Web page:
While Carlisle is a Cappella’s big outing for the spring semester, the fall semester comes with an experience that inevitably sticks with every a Cappella alumnus the most. Every October, all three a Cappella groups depart on a weekend-long retreat filled with rehearsals, auditions, workshops, games, and team-building. The first Retreat took place in Fall 2011 at Cape Henlopen State Park in Delaware. The groups stayed in a big dormitory called the Joe Biden Educational Center and had to make all their own food. Nothing says bonding like relying on the cooking of your director and fellow singers! However, the building was eventually shut down, so after three years at the same location, the a Cappella Retreat needed to find a new home. Dr. Aaronson soon found the Spruce Lake Christians Retreat in the Poconos, and this beautiful spot in the mountains has hosted Stockton a Cappella each fall ever since. Not only does this location add an optional opportunity to go on a sunrise hike, but it also includes a dining hall, which means food is provided!
The group sizes have varied greatly over the years. Pella currently has about a dozen members (approximately the same amount of people as the original Stockappella), whereas at one point (around 2012) Tones had as many as 25 members. The number of auditionees also varies from semester to semester. When I first auditioned as a freshman, there were about 60 or 70 other students auditioning, yet this past semester we had a whopping total six people come out to auditions. This wide discrepancy mostly has to do with advertising (or lack thereof). The audition process takes less than five minutes: the auditionee, standing alone before an audience of the e-board and other current a Cappella members either on the Campus Center Theater stage or at the front of H116, repeats melodies played by Dr. Aaronson, sings up and down scales to demonstrate their vocal range, and then sings 30 seconds of any song of their choosing. Sometimes the deliberation among the executives can go as late as 3:00 in the morning, but all auditionees find out whether or not they made it into a group via email within 24 hours.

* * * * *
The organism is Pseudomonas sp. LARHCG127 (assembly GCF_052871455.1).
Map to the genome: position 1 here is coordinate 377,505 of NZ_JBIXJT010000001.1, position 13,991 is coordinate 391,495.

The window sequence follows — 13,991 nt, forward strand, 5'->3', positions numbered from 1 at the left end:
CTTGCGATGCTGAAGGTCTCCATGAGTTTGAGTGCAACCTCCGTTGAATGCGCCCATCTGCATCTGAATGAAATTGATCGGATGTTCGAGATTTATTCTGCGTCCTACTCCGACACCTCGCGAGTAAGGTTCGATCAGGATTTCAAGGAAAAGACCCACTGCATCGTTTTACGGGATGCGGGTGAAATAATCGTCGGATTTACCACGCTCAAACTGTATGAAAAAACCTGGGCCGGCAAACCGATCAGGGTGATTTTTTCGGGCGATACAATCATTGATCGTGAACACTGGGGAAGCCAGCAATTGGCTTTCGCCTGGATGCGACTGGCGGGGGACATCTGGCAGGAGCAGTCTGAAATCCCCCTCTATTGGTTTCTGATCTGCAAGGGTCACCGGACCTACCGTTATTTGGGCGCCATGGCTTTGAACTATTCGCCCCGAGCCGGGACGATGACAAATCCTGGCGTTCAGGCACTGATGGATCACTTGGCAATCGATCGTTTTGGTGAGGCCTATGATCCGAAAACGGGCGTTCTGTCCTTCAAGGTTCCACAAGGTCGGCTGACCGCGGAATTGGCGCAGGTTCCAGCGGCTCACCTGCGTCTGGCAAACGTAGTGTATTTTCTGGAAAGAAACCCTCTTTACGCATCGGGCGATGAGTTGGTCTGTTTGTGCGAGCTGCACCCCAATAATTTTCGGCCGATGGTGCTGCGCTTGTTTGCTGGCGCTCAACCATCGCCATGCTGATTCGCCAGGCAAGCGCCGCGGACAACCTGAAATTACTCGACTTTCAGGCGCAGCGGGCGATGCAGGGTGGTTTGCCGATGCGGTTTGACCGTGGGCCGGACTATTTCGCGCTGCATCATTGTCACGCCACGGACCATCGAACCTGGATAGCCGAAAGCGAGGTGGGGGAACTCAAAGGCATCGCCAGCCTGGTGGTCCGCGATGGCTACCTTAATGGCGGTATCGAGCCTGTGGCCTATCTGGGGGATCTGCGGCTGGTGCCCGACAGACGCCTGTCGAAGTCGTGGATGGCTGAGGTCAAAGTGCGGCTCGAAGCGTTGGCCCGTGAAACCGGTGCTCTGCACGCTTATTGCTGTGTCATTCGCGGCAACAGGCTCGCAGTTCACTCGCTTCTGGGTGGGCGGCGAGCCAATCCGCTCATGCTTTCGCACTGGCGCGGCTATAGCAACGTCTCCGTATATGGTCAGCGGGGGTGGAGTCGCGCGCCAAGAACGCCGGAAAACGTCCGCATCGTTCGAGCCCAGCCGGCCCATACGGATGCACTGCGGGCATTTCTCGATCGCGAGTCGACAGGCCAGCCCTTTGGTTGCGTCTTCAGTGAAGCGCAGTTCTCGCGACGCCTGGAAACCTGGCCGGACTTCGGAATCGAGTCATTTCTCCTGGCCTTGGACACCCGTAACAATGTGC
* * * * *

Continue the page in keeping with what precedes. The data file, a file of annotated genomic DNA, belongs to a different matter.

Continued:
When I auditioned for Stockton a Cappella, I had no idea that it would be the “niche” that college recruiters insist you’ll find in your first year. I knew it would be fun: fun enough that I re-auditioned after not making it into a group on my first try. But I didn’t realize that being in a Cappella would be more than just an after-class activity. Stockton a Cappella is an organization that brings people together due to their love of music, and from there it forges bonds that can last a lifetime. I have made countless friends not only in my group Stockata, but also in the other two groups thanks to Retreat. The three a Cappella groups are essentially one big, crazy, musically talented family. Our members’ experience levels range from vocal lessons since the age of five to singing only in the shower, and yet everyone is welcomed and appreciated. Whether you’re the soloist, the beatboxer, the harmony part, or the ensemble of syllables, you’re equally important to the group. Stockton a Cappella has come a long way from the handful of students that founded it over a decade ago, and as long as students keep having fun and being passionate about the groups, it will only continue to grow.